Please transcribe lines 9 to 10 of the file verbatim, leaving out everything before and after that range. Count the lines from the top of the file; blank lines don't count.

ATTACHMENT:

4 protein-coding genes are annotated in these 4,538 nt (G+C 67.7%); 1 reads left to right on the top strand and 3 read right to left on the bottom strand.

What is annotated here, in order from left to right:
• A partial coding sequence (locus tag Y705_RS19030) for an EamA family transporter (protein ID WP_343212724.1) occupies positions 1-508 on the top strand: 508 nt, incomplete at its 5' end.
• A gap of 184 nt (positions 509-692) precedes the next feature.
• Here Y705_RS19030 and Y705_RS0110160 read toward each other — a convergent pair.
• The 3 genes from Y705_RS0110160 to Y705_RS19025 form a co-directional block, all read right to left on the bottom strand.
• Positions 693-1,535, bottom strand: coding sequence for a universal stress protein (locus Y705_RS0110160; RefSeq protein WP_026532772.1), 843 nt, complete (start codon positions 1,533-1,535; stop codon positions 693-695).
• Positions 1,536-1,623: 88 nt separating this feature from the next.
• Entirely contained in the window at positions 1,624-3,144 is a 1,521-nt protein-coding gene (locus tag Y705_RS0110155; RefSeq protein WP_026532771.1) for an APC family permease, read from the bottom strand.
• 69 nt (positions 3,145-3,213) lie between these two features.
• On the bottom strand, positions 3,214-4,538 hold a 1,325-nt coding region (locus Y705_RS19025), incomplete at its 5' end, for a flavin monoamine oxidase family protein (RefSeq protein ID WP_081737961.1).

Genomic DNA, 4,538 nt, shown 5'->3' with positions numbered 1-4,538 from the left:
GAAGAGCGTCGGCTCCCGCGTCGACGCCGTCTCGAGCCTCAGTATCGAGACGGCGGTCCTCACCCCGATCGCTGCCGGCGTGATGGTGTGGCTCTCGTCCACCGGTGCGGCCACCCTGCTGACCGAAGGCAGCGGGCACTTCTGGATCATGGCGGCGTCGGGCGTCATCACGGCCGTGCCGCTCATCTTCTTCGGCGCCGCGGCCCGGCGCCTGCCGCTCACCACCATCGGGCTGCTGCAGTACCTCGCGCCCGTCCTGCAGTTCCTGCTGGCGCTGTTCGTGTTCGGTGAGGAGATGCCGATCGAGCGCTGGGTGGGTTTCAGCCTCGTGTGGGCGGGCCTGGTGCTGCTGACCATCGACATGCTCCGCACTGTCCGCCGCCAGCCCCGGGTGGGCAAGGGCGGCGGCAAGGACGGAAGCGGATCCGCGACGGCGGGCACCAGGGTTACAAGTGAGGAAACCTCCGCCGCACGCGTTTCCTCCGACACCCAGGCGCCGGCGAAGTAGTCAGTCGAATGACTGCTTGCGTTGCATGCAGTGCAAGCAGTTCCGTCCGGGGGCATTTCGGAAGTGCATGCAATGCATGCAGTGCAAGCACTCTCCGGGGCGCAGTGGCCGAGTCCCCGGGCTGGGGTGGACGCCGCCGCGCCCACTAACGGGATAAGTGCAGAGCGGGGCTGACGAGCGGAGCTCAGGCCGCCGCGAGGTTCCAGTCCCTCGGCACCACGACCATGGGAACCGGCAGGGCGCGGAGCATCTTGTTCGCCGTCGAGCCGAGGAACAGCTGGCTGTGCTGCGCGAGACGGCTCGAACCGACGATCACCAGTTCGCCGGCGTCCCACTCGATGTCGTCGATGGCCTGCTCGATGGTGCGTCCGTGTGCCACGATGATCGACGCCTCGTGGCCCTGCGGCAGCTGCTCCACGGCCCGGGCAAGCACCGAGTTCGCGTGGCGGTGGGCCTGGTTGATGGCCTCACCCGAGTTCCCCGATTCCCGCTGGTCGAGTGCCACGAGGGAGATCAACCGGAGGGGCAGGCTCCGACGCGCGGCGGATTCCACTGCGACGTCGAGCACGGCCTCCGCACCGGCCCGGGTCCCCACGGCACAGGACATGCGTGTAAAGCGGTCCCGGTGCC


• Entirely contained in the window at positions 1,624-3,144 is a 1,521-nt protein-coding gene (locus tag Y705_RS0110155; RefSeq protein WP_026532771.1) for an APC family permease, read from the bottom strand.
• 69 nt (positions 3,145-3,213) lie between these two features.